Should the brutal force O(N^2) solution even be accepted?


  • 0

    Since there is a way more optimized solution which takes O(n), I'm surprised that my brutal force O(n^2) solution was accepted. The solution was just to calculate all the subsequences' sum and see if it can be divided by the target...


  • 0

    BTW this is the code.

    public class Solution {
        public boolean checkSubarraySum(int[] nums, int k) {
            if(nums.length < 2) return false;
            if(k == 1) return true;
            for(int i = 0; i < nums.length - 1; i++){
                int sum = nums[i];
                for(int j = i + 1; j < nums.length; j++){
                    sum += nums[j];
                    if(k == 0){
                        if(sum == 0) return true;
                    } else if(sum % k == 0) return true;
                }
            }
            return false;
        }
    }

  • 1

    I don't think it should be accepted. The test suite is weak. I just ran your solution with additional counting of the inner loop iterations and got these statistics:

    n = 5   k = 6   result = true   steps = 4
    n = 5   k = 6   result = true   steps = 4
    n = 5   k = -6   result = true   steps = 4
    n = 5   k = -6   result = true   steps = 4
    n = 5   k = 0   result = false   steps = 10
    n = 1   k = 0   result = false   steps = 0
    n = 2   k = 0   result = true   steps = 1
    n = 3   k = 0   result = false   steps = 3
    n = 2   k = -1   result = true   steps = 1
    n = 1   k = -1   result = false   steps = 0
    n = 1   k = 1   result = false   steps = 0
    n = 3   k = -1   result = true   steps = 1
    n = 5   k = -1   result = true   steps = 1
    n = 5   k = 1   result = true   steps = 0
    n = 6   k = 1   result = true   steps = 0
    n = 6   k = -1   result = true   steps = 1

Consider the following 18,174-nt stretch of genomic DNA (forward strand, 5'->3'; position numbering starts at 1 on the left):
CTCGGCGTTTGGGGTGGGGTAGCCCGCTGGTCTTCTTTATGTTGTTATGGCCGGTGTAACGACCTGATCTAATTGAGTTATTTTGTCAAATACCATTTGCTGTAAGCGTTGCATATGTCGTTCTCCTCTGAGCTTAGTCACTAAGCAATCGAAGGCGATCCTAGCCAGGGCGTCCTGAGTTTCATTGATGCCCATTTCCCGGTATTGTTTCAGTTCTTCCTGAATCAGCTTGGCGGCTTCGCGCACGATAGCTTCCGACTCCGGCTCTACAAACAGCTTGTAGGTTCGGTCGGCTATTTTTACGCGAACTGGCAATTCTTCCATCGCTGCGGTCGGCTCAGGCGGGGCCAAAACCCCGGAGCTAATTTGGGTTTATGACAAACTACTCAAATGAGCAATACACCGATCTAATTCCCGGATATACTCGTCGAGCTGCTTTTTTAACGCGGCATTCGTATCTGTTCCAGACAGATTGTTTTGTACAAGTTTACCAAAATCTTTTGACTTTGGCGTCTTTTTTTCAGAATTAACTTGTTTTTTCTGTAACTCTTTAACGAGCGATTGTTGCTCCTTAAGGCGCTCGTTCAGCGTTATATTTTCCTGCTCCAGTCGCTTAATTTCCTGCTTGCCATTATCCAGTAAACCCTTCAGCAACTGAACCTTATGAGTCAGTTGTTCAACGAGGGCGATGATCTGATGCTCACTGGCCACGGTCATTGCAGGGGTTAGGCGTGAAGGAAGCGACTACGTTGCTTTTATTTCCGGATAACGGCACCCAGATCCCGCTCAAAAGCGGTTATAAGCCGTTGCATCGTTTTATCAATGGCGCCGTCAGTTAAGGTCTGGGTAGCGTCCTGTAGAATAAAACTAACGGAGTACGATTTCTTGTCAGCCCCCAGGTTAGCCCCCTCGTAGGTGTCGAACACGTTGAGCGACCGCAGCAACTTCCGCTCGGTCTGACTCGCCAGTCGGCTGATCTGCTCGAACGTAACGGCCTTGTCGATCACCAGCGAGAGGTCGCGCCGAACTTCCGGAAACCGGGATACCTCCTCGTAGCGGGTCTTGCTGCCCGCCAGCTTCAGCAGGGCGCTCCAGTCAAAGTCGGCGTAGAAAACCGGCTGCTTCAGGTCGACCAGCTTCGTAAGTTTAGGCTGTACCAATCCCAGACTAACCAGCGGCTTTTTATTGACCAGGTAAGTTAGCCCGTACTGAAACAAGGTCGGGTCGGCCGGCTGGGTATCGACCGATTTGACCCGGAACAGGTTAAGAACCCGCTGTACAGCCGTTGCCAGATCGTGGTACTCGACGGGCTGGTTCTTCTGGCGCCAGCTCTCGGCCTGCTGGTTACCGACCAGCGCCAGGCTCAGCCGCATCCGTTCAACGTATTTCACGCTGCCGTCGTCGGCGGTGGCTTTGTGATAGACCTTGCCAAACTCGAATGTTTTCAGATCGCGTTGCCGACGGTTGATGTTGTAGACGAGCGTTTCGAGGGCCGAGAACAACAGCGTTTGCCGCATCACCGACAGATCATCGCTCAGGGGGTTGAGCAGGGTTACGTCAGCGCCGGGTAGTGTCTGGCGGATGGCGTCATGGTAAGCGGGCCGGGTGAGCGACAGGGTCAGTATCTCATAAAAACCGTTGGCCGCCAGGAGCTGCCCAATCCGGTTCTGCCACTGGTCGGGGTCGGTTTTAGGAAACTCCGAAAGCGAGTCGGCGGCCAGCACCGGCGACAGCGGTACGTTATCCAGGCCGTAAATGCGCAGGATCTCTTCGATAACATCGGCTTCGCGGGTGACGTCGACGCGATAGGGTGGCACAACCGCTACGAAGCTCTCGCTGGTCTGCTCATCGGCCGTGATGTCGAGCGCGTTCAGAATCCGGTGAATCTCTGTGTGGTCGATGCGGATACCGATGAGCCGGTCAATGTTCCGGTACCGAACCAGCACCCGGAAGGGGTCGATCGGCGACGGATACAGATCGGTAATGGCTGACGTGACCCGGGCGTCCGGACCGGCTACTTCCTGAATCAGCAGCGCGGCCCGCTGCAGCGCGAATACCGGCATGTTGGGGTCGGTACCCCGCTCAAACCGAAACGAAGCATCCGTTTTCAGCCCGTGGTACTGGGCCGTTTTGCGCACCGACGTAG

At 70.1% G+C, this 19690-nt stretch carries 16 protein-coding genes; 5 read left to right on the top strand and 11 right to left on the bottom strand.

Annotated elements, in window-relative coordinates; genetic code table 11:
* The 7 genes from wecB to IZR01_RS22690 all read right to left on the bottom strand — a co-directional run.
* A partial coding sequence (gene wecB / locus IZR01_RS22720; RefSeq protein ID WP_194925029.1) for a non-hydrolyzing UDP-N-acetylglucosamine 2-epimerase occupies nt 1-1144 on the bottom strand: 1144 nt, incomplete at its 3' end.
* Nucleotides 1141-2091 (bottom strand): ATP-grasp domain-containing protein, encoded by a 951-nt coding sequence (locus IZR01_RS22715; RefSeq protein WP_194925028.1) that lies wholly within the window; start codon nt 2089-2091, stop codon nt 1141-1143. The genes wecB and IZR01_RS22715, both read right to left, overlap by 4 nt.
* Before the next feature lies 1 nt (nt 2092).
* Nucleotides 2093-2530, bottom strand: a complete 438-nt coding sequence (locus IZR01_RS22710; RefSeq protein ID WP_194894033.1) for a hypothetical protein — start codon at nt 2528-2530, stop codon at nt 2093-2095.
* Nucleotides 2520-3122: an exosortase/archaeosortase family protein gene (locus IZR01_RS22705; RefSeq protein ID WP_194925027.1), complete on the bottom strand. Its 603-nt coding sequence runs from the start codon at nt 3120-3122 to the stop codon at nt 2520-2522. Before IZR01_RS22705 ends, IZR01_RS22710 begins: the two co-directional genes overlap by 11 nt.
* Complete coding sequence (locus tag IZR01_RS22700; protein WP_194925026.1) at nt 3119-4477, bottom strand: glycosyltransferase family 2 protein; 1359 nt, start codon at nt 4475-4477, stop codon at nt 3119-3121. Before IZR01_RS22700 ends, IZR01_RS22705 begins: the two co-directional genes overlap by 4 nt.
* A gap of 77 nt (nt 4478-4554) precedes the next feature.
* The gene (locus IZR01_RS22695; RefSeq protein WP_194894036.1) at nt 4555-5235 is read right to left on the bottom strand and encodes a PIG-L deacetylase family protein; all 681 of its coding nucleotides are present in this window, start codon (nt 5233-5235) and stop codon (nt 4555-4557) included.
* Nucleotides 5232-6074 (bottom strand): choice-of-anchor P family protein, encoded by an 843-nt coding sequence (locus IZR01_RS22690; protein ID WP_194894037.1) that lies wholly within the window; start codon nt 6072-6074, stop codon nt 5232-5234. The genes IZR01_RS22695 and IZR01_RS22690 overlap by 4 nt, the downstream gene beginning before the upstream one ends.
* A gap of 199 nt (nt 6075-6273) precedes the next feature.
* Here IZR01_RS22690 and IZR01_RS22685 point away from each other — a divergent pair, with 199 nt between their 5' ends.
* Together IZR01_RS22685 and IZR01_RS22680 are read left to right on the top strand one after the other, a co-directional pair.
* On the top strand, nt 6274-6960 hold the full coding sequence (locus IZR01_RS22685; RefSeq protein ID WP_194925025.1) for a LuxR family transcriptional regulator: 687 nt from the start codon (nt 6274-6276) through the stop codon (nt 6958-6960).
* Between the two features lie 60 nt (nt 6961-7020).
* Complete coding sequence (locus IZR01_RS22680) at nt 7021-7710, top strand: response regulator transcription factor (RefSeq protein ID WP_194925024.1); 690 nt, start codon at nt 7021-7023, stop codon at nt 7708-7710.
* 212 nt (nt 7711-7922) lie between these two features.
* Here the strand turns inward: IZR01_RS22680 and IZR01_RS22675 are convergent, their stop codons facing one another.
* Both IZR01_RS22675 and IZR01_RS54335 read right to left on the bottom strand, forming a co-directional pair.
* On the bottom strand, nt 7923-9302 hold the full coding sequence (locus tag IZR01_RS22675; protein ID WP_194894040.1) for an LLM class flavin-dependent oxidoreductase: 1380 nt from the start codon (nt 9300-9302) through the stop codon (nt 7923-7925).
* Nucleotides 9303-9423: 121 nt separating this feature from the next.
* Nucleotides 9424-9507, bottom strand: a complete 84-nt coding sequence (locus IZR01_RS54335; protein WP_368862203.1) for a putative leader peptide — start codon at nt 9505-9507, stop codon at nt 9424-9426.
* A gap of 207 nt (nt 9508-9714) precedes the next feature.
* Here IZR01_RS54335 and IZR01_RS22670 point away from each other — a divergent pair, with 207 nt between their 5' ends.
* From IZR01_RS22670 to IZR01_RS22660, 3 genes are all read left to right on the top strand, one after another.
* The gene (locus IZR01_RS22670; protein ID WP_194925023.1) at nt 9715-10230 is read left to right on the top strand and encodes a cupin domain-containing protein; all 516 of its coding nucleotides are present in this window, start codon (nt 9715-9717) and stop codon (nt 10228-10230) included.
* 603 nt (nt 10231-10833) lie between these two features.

n = 6   k = 1   result = true   steps = 0
    n = 6   k = 0   result = false   steps = 15
    n = 1   k = 1   result = false   steps = 0
    n = 2   k = 2   result = true   steps = 1
    n = 2   k = 1   result = true   steps = 0
    n = 3   k = 6   result = true   steps = 2
    n = 3   k = 5   result = true   steps = 3
    n = 3   k = 4   result = false   steps = 3
    n = 3   k = 5   result = true   steps = 2
    n = 3   k = 5   result = false   steps = 3
    n = 2   k = 1   result = true   steps = 0
    n = 1   k = 1000000000   result = false   steps = 0
    n = 2   k = 100000000   result = true   steps = 1
    n = 100   k = 250   result = true   steps = 106
    n = 100   k = 479   result = true   steps = 391
    n = 100   k = 75   result = true   steps = 247
    n = 100   k = 337   result = true   steps = 408
    n = 100   k = 231   result = true   steps = 25
    n = 100   k = 77   result = true   steps = 267
    n = 100   k = 347   result = true   steps = 574
    n = 100   k = 338   result = true   steps = 130
    n = 100   k = 198   result = true   steps = 66
    n = 100   k = 523   result = true   steps = 488
    n = 1000   k = 274   result = true   steps = 32
    n = 1000   k = 377   result = true   steps = 169
    n = 1000   k = 85   result = true   steps = 164
    n = 1000   k = 378   result = true   steps = 63
    n = 1000   k = 253   result = true   steps = 157
    n = 1000   k = 285   result = true   steps = 28
    n = 1000   k = 493   result = true   steps = 662
    n = 1000   k = 306   result = true   steps = 347
    n = 1000   k = 520   result = true   steps = 259
    n = 1000   k = 222   result = true   steps = 168
    n = 10000   k = 3092   result = true   steps = 679
    n = 10000   k = 750   result = true   steps = 2005
    n = 10000   k = 698   result = true   steps = 620
    n = 10000   k = 2517   result = true   steps = 2254
    n = 10000   k = -2955   result = true   steps = 1277
    n = 10000   k = -3129   result = true   steps = 2772
    n = 10000   k = -2063   result = true   steps = 468
    n = 10000   k = -2445   result = true   steps = 1099
    n = 10000   k = -4753   result = true   steps = 3186
    n = 10000   k = -1908   result = true   steps = 4196